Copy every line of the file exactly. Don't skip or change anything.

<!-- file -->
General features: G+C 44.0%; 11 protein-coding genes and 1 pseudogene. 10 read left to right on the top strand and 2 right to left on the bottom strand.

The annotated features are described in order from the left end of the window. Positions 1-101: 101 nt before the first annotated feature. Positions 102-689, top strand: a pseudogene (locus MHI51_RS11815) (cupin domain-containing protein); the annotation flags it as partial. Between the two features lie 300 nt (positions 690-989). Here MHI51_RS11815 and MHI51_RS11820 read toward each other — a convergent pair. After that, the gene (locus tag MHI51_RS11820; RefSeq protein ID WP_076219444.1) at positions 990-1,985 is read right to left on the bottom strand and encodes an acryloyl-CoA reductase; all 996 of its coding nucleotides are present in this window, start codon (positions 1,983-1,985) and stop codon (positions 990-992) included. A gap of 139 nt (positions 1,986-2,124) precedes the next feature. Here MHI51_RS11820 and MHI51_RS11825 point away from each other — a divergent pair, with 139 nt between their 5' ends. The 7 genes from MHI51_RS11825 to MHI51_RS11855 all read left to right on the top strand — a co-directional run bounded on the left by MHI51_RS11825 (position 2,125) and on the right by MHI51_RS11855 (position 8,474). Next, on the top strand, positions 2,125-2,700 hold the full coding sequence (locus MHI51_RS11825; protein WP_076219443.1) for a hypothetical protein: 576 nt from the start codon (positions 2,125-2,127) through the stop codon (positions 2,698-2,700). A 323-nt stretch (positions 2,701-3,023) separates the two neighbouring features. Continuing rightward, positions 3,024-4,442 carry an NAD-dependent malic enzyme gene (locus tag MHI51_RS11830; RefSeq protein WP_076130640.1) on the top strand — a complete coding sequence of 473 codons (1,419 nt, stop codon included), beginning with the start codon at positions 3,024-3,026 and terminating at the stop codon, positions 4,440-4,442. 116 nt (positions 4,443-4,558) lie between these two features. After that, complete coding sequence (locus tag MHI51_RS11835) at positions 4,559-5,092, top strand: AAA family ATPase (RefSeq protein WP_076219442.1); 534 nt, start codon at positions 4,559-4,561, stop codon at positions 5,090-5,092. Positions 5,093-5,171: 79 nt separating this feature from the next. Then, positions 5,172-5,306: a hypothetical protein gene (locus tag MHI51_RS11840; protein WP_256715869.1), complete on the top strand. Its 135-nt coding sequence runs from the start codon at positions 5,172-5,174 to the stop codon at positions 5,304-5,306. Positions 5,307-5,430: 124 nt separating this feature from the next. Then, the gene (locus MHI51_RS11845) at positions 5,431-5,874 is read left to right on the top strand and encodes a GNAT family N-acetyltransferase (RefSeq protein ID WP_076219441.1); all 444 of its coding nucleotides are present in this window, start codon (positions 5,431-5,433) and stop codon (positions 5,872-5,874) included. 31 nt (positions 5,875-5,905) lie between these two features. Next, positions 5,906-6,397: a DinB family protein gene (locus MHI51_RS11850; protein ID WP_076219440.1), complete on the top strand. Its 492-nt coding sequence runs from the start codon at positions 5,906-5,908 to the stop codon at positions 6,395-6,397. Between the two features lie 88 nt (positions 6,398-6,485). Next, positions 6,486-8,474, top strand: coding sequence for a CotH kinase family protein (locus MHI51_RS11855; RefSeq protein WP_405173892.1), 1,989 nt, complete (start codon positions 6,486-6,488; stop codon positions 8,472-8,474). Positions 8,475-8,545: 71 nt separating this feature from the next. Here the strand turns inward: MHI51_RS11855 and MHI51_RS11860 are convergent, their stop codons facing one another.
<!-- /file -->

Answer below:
General features: G+C 44.0%; 11 protein-coding genes and 1 pseudogene. 10 read left to right on the top strand and 2 right to left on the bottom strand.

The annotated features are described in order from the left end of the window. Positions 1-101: 101 nt before the first annotated feature. Positions 102-689, top strand: a pseudogene (locus MHI51_RS11815) (cupin domain-containing protein); the annotation flags it as partial. Between the two features lie 300 nt (positions 690-989). Here MHI51_RS11815 and MHI51_RS11820 read toward each other — a convergent pair. After that, the gene (locus tag MHI51_RS11820; RefSeq protein ID WP_076219444.1) at positions 990-1,985 is read right to left on the bottom strand and encodes an acryloyl-CoA reductase; all 996 of its coding nucleotides are present in this window, start codon (positions 1,983-1,985) and stop codon (positions 990-992) included. A gap of 139 nt (positions 1,986-2,124) precedes the next feature. Here MHI51_RS11820 and MHI51_RS11825 point away from each other — a divergent pair, with 139 nt between their 5' ends. The 7 genes from MHI51_RS11825 to MHI51_RS11855 all read left to right on the top strand — a co-directional run bounded on the left by MHI51_RS11825 (position 2,125) and on the right by MHI51_RS11855 (position 8,474). Next, on the top strand, positions 2,125-2,700 hold the full coding sequence (locus MHI51_RS11825; protein WP_076219443.1) for a hypothetical protein: 576 nt from the start codon (positions 2,125-2,127) through the stop codon (positions 2,698-2,700). A 323-nt stretch (positions 2,701-3,023) separates the two neighbouring features. Continuing rightward, positions 3,024-4,442 carry an NAD-dependent malic enzyme gene (locus tag MHI51_RS11830; RefSeq protein WP_076130640.1) on the top strand — a complete coding sequence of 473 codons (1,419 nt, stop codon included), beginning with the start codon at positions 3,024-3,026 and terminating at the stop codon, positions 4,440-4,442. 116 nt (positions 4,443-4,558) lie between these two features. After that, complete coding sequence (locus tag MHI51_RS11835) at positions 4,559-5,092, top strand: AAA family ATPase (RefSeq protein WP_076219442.1); 534 nt, start codon at positions 4,559-4,561, stop codon at positions 5,090-5,092. Positions 5,093-5,171: 79 nt separating this feature from the next. Then, positions 5,172-5,306: a hypothetical protein gene (locus tag MHI51_RS11840; protein WP_256715869.1), complete on the top strand. Its 135-nt coding sequence runs from the start codon at positions 5,172-5,174 to the stop codon at positions 5,304-5,306. Positions 5,307-5,430: 124 nt separating this feature from the next. Then, the gene (locus MHI51_RS11845) at positions 5,431-5,874 is read left to right on the top strand and encodes a GNAT family N-acetyltransferase (RefSeq protein ID WP_076219441.1); all 444 of its coding nucleotides are present in this window, start codon (positions 5,431-5,433) and stop codon (positions 5,872-5,874) included. 31 nt (positions 5,875-5,905) lie between these two features. Next, positions 5,906-6,397: a DinB family protein gene (locus MHI51_RS11850; protein ID WP_076219440.1), complete on the top strand. Its 492-nt coding sequence runs from the start codon at positions 5,906-5,908 to the stop codon at positions 6,395-6,397. Between the two features lie 88 nt (positions 6,398-6,485). Next, positions 6,486-8,474, top strand: coding sequence for a CotH kinase family protein (locus MHI51_RS11855; RefSeq protein WP_405173892.1), 1,989 nt, complete (start codon positions 6,486-6,488; stop codon positions 8,472-8,474). Positions 8,475-8,545: 71 nt separating this feature from the next. Here the strand turns inward: MHI51_RS11855 and MHI51_RS11860 are convergent, their stop codons facing one another.